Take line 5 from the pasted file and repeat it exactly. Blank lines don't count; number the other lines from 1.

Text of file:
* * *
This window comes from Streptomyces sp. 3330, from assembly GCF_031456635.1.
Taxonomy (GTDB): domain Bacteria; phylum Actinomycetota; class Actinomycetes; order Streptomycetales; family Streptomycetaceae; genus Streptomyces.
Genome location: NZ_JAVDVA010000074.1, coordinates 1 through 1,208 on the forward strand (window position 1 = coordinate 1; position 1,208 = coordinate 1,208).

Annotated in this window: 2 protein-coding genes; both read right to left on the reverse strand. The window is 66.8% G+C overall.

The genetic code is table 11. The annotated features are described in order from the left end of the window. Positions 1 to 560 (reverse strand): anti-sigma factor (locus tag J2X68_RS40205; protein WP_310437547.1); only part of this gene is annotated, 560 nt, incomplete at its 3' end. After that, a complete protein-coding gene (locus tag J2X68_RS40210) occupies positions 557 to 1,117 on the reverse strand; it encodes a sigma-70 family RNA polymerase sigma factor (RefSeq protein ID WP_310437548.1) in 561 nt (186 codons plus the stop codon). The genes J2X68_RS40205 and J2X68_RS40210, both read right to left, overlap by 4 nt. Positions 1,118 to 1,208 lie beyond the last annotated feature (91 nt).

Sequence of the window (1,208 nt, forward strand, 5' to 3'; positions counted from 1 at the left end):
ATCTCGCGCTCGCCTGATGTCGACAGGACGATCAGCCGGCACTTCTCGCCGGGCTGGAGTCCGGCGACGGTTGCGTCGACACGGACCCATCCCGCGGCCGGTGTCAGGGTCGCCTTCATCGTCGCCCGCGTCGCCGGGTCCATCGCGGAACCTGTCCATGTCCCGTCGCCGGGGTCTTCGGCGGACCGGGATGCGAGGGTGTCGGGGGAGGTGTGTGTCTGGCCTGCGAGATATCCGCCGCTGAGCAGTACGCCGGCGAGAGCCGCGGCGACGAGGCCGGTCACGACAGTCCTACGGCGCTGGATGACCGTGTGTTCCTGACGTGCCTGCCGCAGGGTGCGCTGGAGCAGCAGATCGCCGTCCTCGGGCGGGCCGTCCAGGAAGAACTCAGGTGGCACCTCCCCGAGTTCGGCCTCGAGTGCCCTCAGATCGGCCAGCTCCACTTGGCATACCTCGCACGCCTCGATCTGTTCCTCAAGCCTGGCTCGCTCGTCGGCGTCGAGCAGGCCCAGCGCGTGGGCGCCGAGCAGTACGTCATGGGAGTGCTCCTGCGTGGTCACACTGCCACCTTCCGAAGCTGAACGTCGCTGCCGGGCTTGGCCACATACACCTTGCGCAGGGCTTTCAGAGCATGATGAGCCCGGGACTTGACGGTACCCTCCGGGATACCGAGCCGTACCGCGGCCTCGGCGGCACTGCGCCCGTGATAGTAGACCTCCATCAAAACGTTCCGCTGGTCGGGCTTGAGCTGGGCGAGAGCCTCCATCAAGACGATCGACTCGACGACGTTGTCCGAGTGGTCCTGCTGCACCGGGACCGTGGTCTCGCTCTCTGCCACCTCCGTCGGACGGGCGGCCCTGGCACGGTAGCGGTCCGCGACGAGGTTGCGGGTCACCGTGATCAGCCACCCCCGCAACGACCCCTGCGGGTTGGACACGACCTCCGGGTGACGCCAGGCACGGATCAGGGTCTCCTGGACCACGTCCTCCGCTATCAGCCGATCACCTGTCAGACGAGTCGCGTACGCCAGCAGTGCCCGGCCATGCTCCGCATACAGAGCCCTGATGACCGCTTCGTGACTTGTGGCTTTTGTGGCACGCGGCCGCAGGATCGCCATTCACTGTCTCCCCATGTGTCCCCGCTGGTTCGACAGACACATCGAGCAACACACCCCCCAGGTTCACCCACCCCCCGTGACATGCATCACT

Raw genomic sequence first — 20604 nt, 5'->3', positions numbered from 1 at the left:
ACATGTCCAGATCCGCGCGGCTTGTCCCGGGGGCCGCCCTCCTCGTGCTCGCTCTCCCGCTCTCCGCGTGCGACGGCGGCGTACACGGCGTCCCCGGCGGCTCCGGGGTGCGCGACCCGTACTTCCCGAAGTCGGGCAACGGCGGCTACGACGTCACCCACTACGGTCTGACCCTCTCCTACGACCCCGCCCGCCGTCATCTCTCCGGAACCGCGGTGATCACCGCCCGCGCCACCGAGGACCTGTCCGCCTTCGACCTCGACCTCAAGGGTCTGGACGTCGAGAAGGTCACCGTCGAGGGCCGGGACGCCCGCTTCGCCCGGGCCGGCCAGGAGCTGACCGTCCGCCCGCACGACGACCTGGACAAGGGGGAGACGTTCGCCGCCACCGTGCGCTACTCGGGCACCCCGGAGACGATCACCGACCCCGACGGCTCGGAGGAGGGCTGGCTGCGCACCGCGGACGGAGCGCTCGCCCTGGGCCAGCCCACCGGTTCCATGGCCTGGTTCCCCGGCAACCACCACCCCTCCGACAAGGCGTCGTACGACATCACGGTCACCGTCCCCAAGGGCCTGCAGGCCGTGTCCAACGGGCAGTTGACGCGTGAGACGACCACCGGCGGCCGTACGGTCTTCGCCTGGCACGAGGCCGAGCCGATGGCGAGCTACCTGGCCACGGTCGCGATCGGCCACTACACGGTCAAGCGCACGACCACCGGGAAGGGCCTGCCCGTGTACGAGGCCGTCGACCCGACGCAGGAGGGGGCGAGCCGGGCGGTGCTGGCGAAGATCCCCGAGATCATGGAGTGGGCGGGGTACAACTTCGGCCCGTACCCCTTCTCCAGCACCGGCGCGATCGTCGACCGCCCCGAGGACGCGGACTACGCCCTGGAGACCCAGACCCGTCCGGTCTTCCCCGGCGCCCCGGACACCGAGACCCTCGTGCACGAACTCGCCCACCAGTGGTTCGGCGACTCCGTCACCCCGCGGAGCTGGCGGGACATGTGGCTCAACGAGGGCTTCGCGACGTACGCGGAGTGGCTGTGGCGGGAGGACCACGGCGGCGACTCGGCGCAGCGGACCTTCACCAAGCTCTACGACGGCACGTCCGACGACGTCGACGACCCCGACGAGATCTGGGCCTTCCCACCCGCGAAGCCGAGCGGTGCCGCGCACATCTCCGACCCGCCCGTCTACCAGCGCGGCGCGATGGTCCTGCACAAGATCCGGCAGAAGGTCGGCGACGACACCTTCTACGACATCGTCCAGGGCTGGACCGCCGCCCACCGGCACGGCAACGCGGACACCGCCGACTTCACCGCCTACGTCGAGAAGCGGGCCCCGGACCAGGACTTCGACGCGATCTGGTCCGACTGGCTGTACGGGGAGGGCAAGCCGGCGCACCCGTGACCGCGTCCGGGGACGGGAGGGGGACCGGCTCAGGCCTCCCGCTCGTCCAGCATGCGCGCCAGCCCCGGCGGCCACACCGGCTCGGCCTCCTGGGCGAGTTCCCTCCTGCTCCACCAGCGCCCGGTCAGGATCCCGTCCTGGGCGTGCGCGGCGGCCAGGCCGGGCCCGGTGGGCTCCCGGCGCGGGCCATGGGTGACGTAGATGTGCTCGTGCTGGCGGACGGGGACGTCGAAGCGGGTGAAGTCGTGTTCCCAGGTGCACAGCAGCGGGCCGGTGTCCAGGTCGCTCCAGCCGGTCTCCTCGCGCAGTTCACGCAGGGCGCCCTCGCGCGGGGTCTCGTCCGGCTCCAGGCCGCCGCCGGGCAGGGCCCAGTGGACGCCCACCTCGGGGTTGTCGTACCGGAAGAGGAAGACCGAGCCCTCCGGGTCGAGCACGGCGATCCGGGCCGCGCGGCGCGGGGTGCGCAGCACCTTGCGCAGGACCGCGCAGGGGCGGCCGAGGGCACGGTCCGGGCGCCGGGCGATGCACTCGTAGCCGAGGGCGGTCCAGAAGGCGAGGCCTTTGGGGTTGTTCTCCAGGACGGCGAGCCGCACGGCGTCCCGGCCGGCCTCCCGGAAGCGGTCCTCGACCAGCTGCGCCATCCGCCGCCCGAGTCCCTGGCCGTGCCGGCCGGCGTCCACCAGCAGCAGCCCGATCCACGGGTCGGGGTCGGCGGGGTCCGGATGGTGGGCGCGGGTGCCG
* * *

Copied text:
The genetic code is table 11. The annotated features are described in order from the left end of the window. Positions 1 to 560 (reverse strand): anti-sigma factor (locus tag J2X68_RS40205; protein WP_310437547.1); only part of this gene is annotated, 560 nt, incomplete at its 3' end. After that, a complete protein-coding gene (locus tag J2X68_RS40210) occupies positions 557 to 1,117 on the reverse strand; it encodes a sigma-70 family RNA polymerase sigma factor (RefSeq protein ID WP_310437548.1) in 561 nt (186 codons plus the stop codon). The genes J2X68_RS40205 and J2X68_RS40210, both read right to left, overlap by 4 nt. Positions 1,118 to 1,208 lie beyond the last annotated feature (91 nt).